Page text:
History of Australian Anzac Sniper Billy Sing. 5th Light Horse Reg
  • History of Australian Anzac Sniper Billy Sing. 5th Light Horse Reg

History of Australian Anzac Sniper Billy Sing. 5th Light Horse Reg


Gallipoli Sniper ' by John Hamilton.

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This book on war is the history of Anzac Gallipoli Digger Billy Sing.

Gallipoli Sniper ' by John Hamilton.
On the 26 October 1914 William Edward (Billy) Sing enlisted with the 5th Light Horse Regiment.
Sing was from Clermont a Central West Queensland town. He was a keen kangaroo shooter and a member of the Proserpine Rifle Club. He served with the 5th Light Horse Regiment on Gallipoli.

Due to his shooting ability he become an excellent sniper for the Regiment. He was reputed to have shot over 200 Turkish soldiers. He became somewhat of a celebrity on Gallipoli for his sniper feats.
He was known as the "The Assassin of Gallipoli". The famous Australian Author Ion Idriess was a Trooper in the 5th and mate of Sing. He spotted for Sing many times. Idriess noted in his Diary about Sing numerous times and later in his book, Desert Column , saying Sing was, "... a picturesque looking mankiller"

On one occasion Sing was visited by General Birdwood who then acted as Sing's observer.General Hamilton mentioned his exploits in his dispatches.
The support of the Australian High Command placed no official obstruction in Sing's way. Sing's accuracy received almost exalted sanctioning. Later in 1916, he was awarded the Distinguished Conduct Medal for conspicuous gallantry from May to September 1915 at ANZAC as a sniper.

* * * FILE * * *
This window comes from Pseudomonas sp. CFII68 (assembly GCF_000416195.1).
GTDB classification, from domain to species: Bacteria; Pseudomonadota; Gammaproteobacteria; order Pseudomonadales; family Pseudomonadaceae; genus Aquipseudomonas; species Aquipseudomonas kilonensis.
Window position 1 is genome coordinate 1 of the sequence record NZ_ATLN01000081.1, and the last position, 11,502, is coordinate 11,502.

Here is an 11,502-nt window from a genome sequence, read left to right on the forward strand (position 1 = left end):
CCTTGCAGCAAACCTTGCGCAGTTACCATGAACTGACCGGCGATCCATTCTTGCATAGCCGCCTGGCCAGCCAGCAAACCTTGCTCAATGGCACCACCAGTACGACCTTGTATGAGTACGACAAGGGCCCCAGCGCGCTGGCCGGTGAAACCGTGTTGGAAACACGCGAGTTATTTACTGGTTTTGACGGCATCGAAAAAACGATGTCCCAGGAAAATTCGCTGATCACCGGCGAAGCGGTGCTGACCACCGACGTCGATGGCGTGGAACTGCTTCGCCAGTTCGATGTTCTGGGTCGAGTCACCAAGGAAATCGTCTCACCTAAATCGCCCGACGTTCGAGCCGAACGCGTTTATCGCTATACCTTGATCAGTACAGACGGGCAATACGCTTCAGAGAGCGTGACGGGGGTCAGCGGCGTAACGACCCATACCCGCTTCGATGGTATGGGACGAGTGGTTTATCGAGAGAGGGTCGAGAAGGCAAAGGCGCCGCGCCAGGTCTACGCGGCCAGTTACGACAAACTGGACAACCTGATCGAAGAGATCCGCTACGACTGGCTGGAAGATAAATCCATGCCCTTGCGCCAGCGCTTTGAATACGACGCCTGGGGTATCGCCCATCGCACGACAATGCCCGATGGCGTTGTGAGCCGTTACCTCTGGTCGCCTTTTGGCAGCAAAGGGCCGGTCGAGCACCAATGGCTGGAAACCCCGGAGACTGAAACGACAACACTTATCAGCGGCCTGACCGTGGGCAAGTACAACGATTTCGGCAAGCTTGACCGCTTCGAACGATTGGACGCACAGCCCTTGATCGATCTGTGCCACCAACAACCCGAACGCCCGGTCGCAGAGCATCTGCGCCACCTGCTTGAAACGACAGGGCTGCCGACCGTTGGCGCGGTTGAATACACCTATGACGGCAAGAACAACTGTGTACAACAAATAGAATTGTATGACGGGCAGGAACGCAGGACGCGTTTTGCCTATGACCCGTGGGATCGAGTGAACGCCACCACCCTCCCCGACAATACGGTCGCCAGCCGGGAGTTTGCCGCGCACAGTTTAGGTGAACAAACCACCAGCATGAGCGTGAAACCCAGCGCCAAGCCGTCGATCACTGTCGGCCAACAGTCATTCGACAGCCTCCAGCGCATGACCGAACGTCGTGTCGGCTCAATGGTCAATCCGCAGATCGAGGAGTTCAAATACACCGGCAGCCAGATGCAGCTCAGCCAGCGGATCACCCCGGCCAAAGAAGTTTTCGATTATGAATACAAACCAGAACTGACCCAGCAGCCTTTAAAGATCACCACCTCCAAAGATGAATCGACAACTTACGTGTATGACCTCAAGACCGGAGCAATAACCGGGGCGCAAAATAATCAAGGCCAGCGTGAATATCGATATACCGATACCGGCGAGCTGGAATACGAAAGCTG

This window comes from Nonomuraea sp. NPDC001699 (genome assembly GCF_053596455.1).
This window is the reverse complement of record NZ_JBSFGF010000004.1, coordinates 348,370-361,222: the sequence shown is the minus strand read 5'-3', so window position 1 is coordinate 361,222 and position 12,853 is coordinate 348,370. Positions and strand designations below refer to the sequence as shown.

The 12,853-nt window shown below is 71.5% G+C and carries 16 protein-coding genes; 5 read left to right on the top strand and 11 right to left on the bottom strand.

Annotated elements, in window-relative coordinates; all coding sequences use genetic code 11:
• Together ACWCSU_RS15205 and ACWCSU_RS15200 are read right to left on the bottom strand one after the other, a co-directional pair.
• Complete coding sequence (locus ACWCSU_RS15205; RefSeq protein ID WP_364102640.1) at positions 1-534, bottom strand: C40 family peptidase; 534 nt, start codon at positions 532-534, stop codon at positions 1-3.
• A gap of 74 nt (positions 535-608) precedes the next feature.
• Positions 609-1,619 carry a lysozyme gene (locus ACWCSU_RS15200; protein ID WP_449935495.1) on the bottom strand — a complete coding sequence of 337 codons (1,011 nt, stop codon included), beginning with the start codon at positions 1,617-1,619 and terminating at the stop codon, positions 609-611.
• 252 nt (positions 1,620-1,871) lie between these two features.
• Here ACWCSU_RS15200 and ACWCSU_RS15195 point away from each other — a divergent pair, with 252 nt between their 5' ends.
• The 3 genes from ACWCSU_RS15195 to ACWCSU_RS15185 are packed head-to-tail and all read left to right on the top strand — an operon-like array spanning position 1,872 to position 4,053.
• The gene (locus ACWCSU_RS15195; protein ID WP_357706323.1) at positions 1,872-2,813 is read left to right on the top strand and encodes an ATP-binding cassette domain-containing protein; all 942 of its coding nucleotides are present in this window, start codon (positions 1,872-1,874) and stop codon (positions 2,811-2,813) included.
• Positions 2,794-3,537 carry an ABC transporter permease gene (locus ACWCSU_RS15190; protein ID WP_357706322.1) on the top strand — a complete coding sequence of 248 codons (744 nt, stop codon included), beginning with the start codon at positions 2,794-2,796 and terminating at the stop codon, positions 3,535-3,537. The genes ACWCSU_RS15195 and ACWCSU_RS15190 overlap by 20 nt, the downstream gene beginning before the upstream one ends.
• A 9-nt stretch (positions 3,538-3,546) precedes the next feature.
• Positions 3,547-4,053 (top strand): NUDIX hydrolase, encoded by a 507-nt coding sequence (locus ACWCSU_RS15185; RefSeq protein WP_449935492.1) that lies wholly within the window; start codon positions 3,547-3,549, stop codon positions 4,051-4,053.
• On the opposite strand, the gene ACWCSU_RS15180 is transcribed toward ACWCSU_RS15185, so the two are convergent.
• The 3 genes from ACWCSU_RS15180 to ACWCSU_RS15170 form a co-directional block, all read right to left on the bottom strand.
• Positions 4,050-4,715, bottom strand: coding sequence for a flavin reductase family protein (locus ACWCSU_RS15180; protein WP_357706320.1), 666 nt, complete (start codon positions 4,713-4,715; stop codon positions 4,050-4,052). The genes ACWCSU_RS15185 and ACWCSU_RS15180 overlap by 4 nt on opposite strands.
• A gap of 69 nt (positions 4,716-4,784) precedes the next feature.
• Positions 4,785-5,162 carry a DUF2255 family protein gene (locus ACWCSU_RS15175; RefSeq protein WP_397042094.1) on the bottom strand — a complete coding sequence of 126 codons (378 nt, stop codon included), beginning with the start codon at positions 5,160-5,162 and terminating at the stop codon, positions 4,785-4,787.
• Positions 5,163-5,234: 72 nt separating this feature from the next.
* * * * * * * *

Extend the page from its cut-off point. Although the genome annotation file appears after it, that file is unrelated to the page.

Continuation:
This book is full of interesting stories relating to Trooper Sing and his life in the
5th Lighthorse and the 31st Battalion on the Western Front. The most famous being the duel between the Turkish sniper, "Abdul the Terrible" and Sing at Chatham's Post Gallipoli during June of 1915. In 1915, Australia's press wanted its own heroes. Billy Sing slid comfortably into the national role his rifle had created for him. Even international press knew of the Queensland marksman. Reports of his Gallipoli successes appeared in London and American newspapers.

After Gallipoli, Sing left the 5th Lighthorse for the 31st Battalion which were travelling to the France and the Western Front.
Once again, his worth as a soldier was recognized by the Allied High Command. In October 1917, the Army Corps Commander expressed his appreciation for Sing's,". . . gallant service during recent operations". This may have taken place at Polygon Wood in late September 1917, when Billy led a fighting patrol which succeeded in eliminating German snipers who were causing casualties among the Australians. Sing was recommended for the Military Medal - for his work in identifying and
dealing with German marksmen. But this was never approved.

However, early in 1918, he was awarded the Belgian Croix de Guerre, which may have been the result of the Polygon Wood action. He was not able to overcome old wounds and illness. In July, Sing was posted to a submarine guard on an Australian-bound troopship. It had been almost four years since he had left Clermont for his grand adventure. Billy's Gallipoli reputation faded from memory with the increasing number of Anzacs who passed away each year. . .

Lest We Forget his Service to Australia....

Data sheet

Book Condition:
Shelf wear to board edges otherwise near new
Outer Cover on Book:
Soft Cover
Total Pages:
Publication Date:
Dimensions in mm :
130 x 200 x 28
Weight in grams:
Nominal Roll ? :-
no - but has extensive personal names of soldiers and their operations throughout text.

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